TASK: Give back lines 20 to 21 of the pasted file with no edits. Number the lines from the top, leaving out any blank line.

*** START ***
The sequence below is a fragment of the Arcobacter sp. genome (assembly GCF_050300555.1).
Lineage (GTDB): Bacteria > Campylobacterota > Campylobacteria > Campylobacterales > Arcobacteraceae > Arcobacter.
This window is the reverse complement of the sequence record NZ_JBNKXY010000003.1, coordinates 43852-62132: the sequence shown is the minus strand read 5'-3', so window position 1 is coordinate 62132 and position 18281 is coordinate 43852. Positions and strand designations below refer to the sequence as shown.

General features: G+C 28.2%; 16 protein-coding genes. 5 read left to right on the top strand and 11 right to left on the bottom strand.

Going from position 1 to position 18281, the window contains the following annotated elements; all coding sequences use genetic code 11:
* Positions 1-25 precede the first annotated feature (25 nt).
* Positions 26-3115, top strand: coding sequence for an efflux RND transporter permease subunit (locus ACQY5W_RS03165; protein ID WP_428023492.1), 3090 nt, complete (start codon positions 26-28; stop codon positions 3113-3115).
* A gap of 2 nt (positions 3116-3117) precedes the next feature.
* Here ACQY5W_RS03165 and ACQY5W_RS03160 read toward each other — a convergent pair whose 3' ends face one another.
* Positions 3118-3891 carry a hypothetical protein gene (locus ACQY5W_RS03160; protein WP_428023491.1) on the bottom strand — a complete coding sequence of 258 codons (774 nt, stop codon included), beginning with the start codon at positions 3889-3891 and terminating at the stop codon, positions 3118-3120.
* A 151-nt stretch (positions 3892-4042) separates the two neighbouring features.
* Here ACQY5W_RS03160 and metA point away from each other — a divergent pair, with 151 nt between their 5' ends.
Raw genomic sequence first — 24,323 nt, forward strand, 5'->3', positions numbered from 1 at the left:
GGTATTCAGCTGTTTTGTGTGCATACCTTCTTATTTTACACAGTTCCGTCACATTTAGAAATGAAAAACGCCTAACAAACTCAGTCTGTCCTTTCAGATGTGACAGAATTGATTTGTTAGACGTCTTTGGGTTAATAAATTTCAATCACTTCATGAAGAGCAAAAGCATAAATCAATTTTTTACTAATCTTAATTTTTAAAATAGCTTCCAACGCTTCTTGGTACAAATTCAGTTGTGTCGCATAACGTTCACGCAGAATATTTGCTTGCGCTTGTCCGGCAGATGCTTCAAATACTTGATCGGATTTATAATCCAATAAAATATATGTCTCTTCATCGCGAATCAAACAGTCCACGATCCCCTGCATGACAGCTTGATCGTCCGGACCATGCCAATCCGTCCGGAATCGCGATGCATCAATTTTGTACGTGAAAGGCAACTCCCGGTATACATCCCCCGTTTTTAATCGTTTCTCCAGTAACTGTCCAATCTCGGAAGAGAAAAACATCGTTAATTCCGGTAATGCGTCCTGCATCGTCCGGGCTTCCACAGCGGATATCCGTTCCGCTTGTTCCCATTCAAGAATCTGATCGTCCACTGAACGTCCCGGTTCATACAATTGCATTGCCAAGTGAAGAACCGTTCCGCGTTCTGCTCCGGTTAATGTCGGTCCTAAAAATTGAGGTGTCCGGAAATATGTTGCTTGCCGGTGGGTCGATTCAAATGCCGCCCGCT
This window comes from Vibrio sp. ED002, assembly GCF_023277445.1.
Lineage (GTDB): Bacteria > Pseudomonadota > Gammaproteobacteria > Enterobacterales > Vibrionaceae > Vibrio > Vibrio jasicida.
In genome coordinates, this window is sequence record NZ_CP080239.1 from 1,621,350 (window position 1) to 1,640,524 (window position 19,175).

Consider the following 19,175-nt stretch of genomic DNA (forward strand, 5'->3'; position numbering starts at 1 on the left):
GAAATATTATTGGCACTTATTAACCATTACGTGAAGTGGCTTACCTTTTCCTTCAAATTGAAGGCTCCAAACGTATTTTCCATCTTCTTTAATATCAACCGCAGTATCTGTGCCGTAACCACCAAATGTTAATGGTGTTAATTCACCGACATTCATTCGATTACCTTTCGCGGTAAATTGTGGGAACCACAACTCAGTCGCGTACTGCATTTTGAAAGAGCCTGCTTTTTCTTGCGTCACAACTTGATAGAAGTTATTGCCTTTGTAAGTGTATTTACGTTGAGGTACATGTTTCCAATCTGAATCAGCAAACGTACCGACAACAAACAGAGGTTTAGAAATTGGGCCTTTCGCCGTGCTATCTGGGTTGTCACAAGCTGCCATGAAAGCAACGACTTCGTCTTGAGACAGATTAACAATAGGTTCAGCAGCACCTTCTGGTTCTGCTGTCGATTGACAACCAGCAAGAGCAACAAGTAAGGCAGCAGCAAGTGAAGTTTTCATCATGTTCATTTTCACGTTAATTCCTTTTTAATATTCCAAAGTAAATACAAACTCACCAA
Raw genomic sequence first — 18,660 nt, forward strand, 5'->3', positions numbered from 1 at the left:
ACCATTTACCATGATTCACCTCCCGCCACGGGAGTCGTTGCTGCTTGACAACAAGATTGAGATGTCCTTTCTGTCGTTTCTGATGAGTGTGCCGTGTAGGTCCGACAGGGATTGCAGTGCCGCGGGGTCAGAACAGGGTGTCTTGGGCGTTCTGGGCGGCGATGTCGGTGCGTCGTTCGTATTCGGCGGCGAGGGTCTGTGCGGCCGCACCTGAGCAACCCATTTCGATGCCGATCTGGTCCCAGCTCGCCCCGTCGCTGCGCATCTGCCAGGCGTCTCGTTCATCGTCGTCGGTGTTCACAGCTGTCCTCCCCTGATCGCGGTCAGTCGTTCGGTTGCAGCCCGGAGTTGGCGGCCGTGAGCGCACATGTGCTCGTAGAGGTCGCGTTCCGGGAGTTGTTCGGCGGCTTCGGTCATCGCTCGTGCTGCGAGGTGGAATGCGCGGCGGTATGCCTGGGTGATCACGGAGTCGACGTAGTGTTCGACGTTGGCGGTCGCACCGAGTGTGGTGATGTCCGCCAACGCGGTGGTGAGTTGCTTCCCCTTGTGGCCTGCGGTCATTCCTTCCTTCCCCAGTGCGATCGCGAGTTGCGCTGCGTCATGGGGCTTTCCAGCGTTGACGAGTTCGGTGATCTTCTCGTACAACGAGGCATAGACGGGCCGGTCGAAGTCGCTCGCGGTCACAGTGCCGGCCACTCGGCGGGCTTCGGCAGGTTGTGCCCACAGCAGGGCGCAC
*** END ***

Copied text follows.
Raw genomic sequence first — 18,660 nt, forward strand, 5'->3', positions numbered from 1 at the left:
ACCATTTACCATGATTCACCTCCCGCCACGGGAGTCGTTGCTGCTTGACAACAAGATTGAGATGTCCTTTCTGTCGTTTCTGATGAGTGTGCCGTGTAGGTCCGACAGGGATTGCAGTGCCGCGGGGTCAGAACAGGGTGTCTTGGGCGTTCTGGGCGGCGATGTCGGTGCGTCGTTCGTATTCGGCGGCGAGGGTCTGTGCGGCCGCACCTGAGCAACCCATTTCGATGCCGATCTGGTCCCAGCTCGCCCCGTCGCTGCGCATCTGCCAGGCGTCTCGTTCATCGTCGTCGGTGTTCACAGCTGTCCTCCCCTGATCGCGGTCAGTCGTTCGGTTGCAGCCCGGAGTTGGCGGCCGTGAGCGCACATGTGCTCGTAGAGGTCGCGTTCCGGGAGTTGTTCGGCGGCTTCGGTCATCGCTCGTGCTGCGAGGTGGAATGCGCGGCGGTATGCCTGGGTGATCACGGAGTCGACGTAGTGTTCGACGTTGGCGGTCGCACCGAGTGTGGTGATGTCCGCCAACGCGGTGGTGAGTTGCTTCCCCTTGTGGCCTGCGGTCATTCCTTCCTTCCCCAGTGCGATCGCGAGTTGCGCTGCGTCATGGGGCTTTCCAGCGTTGACGAGTTCGGTGATCTTCTCGTACAACGAGGCATAGACGGGCCGGTCGAAGTCGCTCGCGGTCACAGTGCCGGCCACTCGGCGGGCTTCGGCAGGTTGTGCCCACAGCAGGGCGCAC